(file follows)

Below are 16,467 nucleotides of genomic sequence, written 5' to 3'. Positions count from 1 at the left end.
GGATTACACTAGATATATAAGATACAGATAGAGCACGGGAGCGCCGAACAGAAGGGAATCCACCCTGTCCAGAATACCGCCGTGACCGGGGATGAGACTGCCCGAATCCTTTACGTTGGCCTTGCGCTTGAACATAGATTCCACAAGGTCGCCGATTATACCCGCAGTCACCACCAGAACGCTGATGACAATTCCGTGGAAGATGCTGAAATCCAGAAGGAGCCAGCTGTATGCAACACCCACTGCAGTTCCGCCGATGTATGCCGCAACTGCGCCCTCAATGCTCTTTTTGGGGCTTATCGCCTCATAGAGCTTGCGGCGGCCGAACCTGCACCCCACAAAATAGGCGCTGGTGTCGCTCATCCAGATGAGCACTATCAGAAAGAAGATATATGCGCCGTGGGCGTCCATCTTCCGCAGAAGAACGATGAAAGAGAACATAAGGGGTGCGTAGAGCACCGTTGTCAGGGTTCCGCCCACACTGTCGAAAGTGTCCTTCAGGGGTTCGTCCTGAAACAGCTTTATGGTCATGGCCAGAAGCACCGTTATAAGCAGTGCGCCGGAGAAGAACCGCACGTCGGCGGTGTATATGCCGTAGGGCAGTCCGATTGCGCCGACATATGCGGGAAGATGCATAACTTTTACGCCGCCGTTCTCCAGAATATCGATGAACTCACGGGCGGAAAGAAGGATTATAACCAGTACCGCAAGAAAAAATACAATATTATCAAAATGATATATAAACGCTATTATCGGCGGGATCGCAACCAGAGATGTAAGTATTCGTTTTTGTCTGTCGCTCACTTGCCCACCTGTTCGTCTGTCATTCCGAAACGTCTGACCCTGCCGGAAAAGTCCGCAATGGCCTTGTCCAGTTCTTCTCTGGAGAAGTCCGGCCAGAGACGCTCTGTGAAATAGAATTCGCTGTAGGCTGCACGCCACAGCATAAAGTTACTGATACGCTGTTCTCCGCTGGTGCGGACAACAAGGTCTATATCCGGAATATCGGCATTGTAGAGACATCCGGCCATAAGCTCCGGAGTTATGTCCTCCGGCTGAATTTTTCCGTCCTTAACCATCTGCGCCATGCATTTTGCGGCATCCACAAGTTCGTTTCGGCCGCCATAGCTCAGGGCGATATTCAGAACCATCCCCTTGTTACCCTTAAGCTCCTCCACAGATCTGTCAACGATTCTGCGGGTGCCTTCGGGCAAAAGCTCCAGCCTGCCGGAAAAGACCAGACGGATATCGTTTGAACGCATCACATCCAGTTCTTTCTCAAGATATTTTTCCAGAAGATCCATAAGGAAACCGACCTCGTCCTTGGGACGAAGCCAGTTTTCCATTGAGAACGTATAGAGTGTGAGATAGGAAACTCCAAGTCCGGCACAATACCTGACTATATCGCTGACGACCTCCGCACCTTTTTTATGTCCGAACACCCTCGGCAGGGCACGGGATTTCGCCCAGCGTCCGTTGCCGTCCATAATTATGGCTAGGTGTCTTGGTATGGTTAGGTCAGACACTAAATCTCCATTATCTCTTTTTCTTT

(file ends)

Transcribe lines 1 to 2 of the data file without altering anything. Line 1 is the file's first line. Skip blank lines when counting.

Below are 16,467 nucleotides of genomic sequence, written 5' to 3'. Positions count from 1 at the left end.
GGATTACACTAGATATATAAGATACAGATAGAGCACGGGAGCGCCGAACAGAAGGGAATCCACCCTGTCCAGAATACCGCCGTGACCGGGGATGAGACTGCCCGAATCCTTTACGTTGGCCTTGCGCTTGAACATAGATTCCACAAGGTCGCCGATTATACCCGCAGTCACCACCAGAACGCTGATGACAATTCCGTGGAAGATGCTGAAATCCAGAAGGAGCCAGCTGTATGCAACACCCACTGCAGTTCCGCCGATGTATGCCGCAACTGCGCCCTCAATGCTCTTTTTGGGGCTTATCGCCTCATAGAGCTTGCGGCGGCCGAACCTGCACCCCACAAAATAGGCGCTGGTGTCGCTCATCCAGATGAGCACTATCAGAAAGAAGATATATGCGCCGTGGGCGTCCATCTTCCGCAGAAGAACGATGAAAGAGAACATAAGGGGTGCGTAGAGCACCGTTGTCAGGGTTCCGCCCACACTGTCGAAAGTGTCCTTCAGGGGTTCGTCCTGAAACAGCTTTATGGTCATGGCCAGAAGCACCGTTATAAGCAGTGCGCCGGAGAAGAACCGCACGTCGGCGGTGTATATGCCGTAGGGCAGTCCGATTGCGCCGACATATGCGGGAAGATGCATAACTTTTACGCCGCCGTTCTCCAGAATATCGATGAACTCACGGGCGGAAAGAAGGATTATAACCAGTACCGCAAGAAAAAATACAATATTATCAAAATGATATATAAACGCTATTATCGGCGGGATCGCAACCAGAGATGTAAGTATTCGTTTTTGTCTGTCGCTCACTTGCCCACCTGTTCGTCTGTCATTCCGAAACGTCTGACCCTGCCGGAAAAGTCCGCAATGGCCTTGTCCAGTTCTTCTCTGGAGAAGTCCGGCCAGAGACGCTCTGTGAAATAGAATTCGCTGTAGGCTGCACGCCACAGCATAAAGTTACTGATACGCTGTTCTCCGCTGGTGCGGACAACAAGGTCTATATCCGGAATATCGGCATTGTAGAGACATCCGGCCATAAGCTCCGGAGTTATGTCCTCCGGCTGAATTTTTCCGTCCTTAACCATCTGCGCCATGCATTTTGCGGCATCCACAAGTTCGTTTCGGCCGCCATAGCTCAGGGCGATATTCAGAACCATCCCCTTGTTACCCTTAAGCTCCTCCACAGATCTGTCAACGATTCTGCGGGTGCCTTCGGGCAAAAGCTCCAGCCTGCCGGAAAAGACCAGACGGATATCGTTTGAACGCATCACATCCAGTTCTTTCTCAAGATATTTTTCCAGAAGATCCATAAGGAAACCGACCTCGTCCTTGGGACGAAGCCAGTTTTCCATTGAGAACGTATAGAGTGTGAGATAGGAAACTCCAAGTCCGGCACAATACCTGACTATATCGCTGACGACCTCCGCACCTTTTTTATGTCCGAACACCCTCGGCAGGGCACGGGATTTCGCCCAGCGTCCGTTGCCGTCCATAATTATGGCTAGGTGTCTTGGTATGGTTAGGTCAGACACTAAATCTCCATTATCTCTTTTTCTTT